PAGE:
Transferring federally protected land is, of course, no easy matter. Representative Jack Kingston, a Republican who represents the area, has been generally supportive of the trust’s efforts but has tried to caution its members on the political difficulties. “Environmental advocates can be formidable adversaries,” he wrote in a May 25 letter to the trust.
The New York Times
Environmental groups, for the most part, have yet to voice opposition. Deborah Sheppard, executive director of the Altamaha Riverkeeper in nearby Darien, was hesitant to address the issue, saying that her organization had not taken a position. “This is not the traditional question that’s posed to environmental groups, and to the extent that people aren’t being responsive, it’s probably that they don’t know how to weigh in,” she said.
As a local resident, though, Ms. Sheppard said she was familiar with the history of Harris Neck and sympathetic to the former residents, displaced from land whose status as a wildlife refuge has helped drive the construction of million-dollar retreats nearby.
“People continue to suggest that people from Atlanta with money can live here in an ecologically sound way why can’t people with experience hunting and fishing and living off the land live in an ecologically sound way?” she said. “Those people are rightly suggesting that they have a historic capacity to interact well with their natural resources. And the rest of us haven’t.”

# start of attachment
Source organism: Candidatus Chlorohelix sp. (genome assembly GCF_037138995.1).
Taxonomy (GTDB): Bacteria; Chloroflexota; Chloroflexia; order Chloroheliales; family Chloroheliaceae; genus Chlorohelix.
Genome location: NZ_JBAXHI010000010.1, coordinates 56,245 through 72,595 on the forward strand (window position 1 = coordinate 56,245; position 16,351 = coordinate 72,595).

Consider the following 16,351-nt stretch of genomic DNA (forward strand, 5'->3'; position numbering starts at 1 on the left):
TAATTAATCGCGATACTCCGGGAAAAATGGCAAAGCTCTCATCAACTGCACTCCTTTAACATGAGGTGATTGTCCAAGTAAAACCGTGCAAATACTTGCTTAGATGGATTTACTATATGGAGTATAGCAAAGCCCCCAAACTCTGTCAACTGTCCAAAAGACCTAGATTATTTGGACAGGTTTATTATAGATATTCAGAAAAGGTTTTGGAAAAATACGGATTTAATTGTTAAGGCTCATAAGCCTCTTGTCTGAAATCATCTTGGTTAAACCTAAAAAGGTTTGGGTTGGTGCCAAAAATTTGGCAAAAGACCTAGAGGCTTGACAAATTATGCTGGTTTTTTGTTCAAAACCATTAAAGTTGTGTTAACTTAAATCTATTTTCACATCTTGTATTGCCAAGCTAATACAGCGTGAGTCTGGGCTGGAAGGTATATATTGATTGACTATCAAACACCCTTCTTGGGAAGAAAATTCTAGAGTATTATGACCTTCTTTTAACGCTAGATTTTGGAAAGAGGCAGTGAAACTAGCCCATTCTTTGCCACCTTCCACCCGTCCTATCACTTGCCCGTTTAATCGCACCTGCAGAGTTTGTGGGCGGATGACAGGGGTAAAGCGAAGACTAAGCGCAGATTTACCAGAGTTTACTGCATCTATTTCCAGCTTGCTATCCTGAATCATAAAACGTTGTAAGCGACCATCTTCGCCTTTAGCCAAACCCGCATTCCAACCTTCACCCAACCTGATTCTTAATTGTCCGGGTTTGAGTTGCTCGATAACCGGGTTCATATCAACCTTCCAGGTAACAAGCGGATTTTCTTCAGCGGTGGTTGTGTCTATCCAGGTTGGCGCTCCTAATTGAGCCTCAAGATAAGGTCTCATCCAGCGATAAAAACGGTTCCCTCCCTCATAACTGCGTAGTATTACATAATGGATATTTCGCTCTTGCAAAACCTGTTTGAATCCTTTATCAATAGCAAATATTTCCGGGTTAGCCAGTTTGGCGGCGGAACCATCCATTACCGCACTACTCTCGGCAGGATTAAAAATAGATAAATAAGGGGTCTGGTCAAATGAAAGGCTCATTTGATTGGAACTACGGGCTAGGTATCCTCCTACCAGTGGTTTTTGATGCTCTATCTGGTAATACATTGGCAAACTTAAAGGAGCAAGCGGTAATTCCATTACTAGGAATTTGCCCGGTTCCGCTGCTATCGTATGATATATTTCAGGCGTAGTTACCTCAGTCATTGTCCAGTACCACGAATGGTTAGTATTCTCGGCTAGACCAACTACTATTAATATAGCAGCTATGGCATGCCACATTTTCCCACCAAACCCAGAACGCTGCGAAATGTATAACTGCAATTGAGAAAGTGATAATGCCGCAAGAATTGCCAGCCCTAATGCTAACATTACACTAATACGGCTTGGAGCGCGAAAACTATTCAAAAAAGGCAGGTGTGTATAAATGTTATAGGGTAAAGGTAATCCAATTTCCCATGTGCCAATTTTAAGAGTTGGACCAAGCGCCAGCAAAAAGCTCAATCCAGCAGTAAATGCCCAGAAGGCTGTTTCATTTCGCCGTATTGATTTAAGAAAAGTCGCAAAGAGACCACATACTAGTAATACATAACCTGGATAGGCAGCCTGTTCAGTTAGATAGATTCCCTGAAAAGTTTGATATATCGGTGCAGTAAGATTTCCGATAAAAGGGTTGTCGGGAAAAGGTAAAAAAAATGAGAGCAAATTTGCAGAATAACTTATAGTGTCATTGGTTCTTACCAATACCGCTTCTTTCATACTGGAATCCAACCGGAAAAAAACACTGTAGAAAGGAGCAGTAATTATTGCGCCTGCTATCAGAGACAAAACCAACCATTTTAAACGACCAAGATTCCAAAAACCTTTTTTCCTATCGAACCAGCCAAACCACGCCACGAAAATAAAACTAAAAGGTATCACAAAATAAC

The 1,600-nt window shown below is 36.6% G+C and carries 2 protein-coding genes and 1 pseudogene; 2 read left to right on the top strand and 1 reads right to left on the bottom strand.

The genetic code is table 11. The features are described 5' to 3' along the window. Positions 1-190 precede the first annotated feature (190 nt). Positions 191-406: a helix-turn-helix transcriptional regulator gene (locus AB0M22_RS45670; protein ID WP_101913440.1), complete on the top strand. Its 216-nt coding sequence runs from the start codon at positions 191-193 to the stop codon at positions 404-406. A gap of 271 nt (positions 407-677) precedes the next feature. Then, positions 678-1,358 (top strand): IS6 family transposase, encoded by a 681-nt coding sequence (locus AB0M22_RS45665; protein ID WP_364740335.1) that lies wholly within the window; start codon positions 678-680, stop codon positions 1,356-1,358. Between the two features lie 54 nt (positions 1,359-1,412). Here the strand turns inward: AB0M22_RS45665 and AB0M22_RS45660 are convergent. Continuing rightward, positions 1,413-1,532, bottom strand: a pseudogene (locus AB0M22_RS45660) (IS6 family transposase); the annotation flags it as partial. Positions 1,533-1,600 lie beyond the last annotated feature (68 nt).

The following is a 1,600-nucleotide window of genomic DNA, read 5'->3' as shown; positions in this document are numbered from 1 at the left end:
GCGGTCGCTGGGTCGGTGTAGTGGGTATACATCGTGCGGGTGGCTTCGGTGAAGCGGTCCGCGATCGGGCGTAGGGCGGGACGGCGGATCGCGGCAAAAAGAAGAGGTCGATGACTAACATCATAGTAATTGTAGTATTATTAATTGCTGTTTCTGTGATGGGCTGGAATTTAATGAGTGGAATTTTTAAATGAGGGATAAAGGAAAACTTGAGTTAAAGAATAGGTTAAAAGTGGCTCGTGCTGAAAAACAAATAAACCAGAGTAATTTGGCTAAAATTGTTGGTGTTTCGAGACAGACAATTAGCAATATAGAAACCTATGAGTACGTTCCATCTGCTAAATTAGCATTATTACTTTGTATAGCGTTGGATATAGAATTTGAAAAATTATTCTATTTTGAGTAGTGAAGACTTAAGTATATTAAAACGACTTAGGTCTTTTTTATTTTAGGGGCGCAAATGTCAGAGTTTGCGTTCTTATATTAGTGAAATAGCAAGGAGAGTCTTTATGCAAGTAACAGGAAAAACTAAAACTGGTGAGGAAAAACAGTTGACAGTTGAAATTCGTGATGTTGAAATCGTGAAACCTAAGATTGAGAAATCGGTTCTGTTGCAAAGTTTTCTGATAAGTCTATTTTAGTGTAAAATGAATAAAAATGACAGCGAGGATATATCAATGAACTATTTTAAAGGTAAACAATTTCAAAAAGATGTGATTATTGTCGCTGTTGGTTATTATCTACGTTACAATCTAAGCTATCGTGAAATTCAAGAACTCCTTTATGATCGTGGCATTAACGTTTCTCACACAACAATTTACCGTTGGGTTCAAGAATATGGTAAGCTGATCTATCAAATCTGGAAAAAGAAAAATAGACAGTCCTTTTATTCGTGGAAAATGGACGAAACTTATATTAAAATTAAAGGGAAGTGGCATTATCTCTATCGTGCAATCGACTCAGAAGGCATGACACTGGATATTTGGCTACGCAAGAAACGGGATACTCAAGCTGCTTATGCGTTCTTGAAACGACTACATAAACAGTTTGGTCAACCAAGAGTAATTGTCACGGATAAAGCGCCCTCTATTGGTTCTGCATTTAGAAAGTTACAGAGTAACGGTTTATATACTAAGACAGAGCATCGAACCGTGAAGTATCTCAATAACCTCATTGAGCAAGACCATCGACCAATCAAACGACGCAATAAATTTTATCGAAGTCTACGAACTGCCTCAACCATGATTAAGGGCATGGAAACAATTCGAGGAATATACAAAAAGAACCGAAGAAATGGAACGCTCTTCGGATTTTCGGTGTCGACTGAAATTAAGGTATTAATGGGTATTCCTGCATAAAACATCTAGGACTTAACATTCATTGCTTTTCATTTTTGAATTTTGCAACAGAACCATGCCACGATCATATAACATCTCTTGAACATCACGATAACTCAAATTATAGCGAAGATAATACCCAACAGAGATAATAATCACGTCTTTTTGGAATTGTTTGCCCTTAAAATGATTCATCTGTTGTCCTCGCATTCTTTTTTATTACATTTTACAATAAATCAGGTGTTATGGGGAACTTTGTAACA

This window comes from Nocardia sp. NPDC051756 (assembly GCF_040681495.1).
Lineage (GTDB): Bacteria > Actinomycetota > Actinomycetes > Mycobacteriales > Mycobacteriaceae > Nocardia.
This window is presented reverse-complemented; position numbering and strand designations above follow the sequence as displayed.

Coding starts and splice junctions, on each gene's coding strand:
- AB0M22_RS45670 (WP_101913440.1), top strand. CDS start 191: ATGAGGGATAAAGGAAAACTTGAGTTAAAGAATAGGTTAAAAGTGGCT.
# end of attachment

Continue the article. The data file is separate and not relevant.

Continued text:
Complicating matters is that the former residents are themselves, in a way, endangered. They are Gullah/Geechee, descendants of West African slaves who became some of the nation’s earliest black landowners. Their distinctive culture, preserved for years by isolation on the coastal barrier islands, has been threatened by development to such a degree that in 2006, Congress designated a Gullah/Geechee Cultural Heritage Corridor stretching from North Carolina to Jacksonville, Fla.
But without access to the land that sustained the Gullah way of life, there are few options for preserving it. Some official ideas were detailed in a letter from Cynthia Dohner, the regional director of Fish and Wildlife, who proposed, in lieu of returning the land, an “annual homecoming day” at Harris Neck and the chance to collaborate on an “interpretive kiosk.”
Evelyn Greer, 82, recalls the forced move out of Harris Neck in vivid detail: residents lugging furniture by hand or mule cart, leaving jars of preserved food and livestock behind. On the morning their house was to be demolished at 6 a.m., she and her mother woke early to retrieve a treasured phonograph and its two records. On the path, her mother froze.
“I heard the fullness in her voice,” Ms. Greer recalled. “She said, ‘We in plenty of time, but we’re too late.’ ” The house was in flames.
The family moved into a barn owned by the white man her mother worked for.
Now, Ms. Greer and other trust members meet monthly to pray, sing and mull their next move. There will be a meeting with a congressman who is friends with President Obama, and another with a Georgia Department of Natural Resources employee. Two longshoremen were in the room at a recent meeting maybe the A.F.L.-C.I.O. could do something. “The Return of Our Land,” read an agenda. Then, pointedly, “Community Meeting No. 49.”
Mr. Dunham rose to deliver encouragement. “We’re going to move on, and we’re going to come on in spite all,” he said to amens and mm-hmms. “Won’t that be a happy time, when we all get to heaven? I’m talking about Harris Neck, now.”